OK, I’m just gonna come right out and say it: Fringe is fucking great! It’s one of my favorite shows of all time, and this episode, in which we took a long, strange trip inside Walter’s acid-addled mind, was one of the strongest hours of the season.
“Black Blotter” was inventive, surprising, suspenseful and challenging. Also: crazy, fun, clever and … did I mention the crazy? And here’s why all the crazy stuff worked so well – like every great Fringe episode before it, this one was deeply rooted in character, plot and emotion. All of the entertaining and bizarre elements of this episode allowed us to peer deeper into the mind and heart of Walter Bishop, and Walter’s strange and glorious acid trip even helped move the season’s plot forward.
For the past few seasons, Fringe has treated us to an episode that breaks the usual format and goes for something weirder (I’m thinking of the “Brown Betty,” “Lysergic Acid Diethylamide,” and “Letters of Transit”). And while most of this season has been pretty different from seasons past, the showrunners decided to continue the tradition with this wonderfully trippy episode.
For most TV shows, taking a major character on an acid trip means goofy visual tricks, tired Pink Floyd references, obvious music cues and maybe some flat Yellow Submarine-esque cartoonery. On Fringe, those goofy visuals are more inventive, the references and music are less obvious, and the cartoonery, well, let’s just say it was an absolute pleasure to watch Walter journey into a Terry Gilliam-inspired animated fantasy that looked like it was pulled straight from Monty Python’s Flying Circus. I really didn’t expect that, and I loved how that sequence cut the tension of the scene it interrupted. With the war against The Observers, the death of Etta and Peter’s recent dark spiral into Observer-dom, it’s refreshing to see Fringe offer up some much needed levity while also staying true to the tense and dark nature of this final season.
While I had a blast with all the inventive visuals – Walter’s red and green fairies, the rainbow flame, and Walter watching Peter and crew on TV were favorites – “Black Blotter” wasn’t all drug-induced whimsy. Walter’s trip was laced with dark moments, not the least of which included the return of his dead lab assistant Carla Warren (or a projection of her), who represented the disturbing and dangerous elements of Walter’s personality he’s desperately trying to suppress. It was nice to see Jenni Blong’s beautiful face again here, but her portrayal of Warren grew tedious after her first few appearances. And while an argument could be made that Walter has been dealing with the same issue all season (trying to keep his power-hungry tendencies at bay) and no new ground was trod here, it’s worth mentioning that this episode did a great job of bringing Walter’s internal conflict to the forefront.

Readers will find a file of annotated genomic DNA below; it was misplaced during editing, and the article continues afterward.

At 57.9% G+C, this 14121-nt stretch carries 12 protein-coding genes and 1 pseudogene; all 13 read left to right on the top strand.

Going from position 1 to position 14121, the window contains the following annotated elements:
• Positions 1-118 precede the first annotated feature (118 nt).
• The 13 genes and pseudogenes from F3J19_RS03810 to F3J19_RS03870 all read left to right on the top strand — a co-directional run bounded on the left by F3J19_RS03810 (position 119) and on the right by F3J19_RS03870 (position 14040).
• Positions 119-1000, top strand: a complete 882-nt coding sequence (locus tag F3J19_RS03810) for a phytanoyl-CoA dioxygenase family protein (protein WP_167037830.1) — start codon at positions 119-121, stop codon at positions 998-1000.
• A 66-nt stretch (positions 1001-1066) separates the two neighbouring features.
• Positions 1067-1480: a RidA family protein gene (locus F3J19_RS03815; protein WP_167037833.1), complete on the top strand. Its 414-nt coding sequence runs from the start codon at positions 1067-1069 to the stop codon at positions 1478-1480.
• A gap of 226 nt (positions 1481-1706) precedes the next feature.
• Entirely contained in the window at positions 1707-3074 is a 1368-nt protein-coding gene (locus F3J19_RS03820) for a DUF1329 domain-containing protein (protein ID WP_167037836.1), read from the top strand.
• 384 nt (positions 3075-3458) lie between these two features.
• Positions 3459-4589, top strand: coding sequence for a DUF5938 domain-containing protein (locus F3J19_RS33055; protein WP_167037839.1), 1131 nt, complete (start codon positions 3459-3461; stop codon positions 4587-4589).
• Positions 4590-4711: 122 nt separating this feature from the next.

Perhaps the most effective scene in “Black Blotter” came near the end. Walter was haunted by the painful memories of the first time he crossed over into the Other Universe, which director Thomas Gormley smartly portrayed as scenes from the classic episode “Peter” projected over the lab and over Walter’s troubled face. These powerful and emotional minutes were followed up by a troubling scene that saw Walter burning his evil science playbook, which wasn’t real, and coming face to face with the dark and smug version of himself that threatens to take over.
After watching this episode, it’s clear that Fringe’s greatest villain, “The Walter That Was,” is still a huge threat. Fringe Division’s goal of defeating The Observers and saving the world is no doubt tied to Walter’s goal of defeating The Walter That Was, or at least making sure he doesn’t resurface before The Observers are dealt with.
While Walter was the focus here, the other characters still had a lot to do. The signal from the radio they found in the pocket universe led Peter and Olivia on a trek to locate the mysterious Donald. Our man Donald was nowhere to be found, but Olivia and Peter did find the body of Sam Weiss, who apparently passed away trying to protect Walter’s plan to defeat The Observers. They also found The Littlest Observer, or “Michael,” as his guardians called him. It surprised Peter to learn that Michael could recall meeting Olivia from a previous timeline, but Olivia said it seemed to make sense, since Observers experience time differently than we do. That seemed like a good enough explanation for me, and perhaps Michael’s memories of that previous timeline will help Fringe Division bring out the plan to save the world.
And speaking of Peter and Olivia, I appreciated their brief “makeup” scenes near the start and in the middle of the episode. It’s good to see that their recent trials have seemingly brought them closer together instead of further apart.
“Black Blotter” was another great and rewarding hour of television from Fringe. There was a lot to chew on here, and there was plenty of fun to be had as well. It’s great to see that Fringe, so far, seems to be going out on a high note without compromising its creative spirit and unique vision.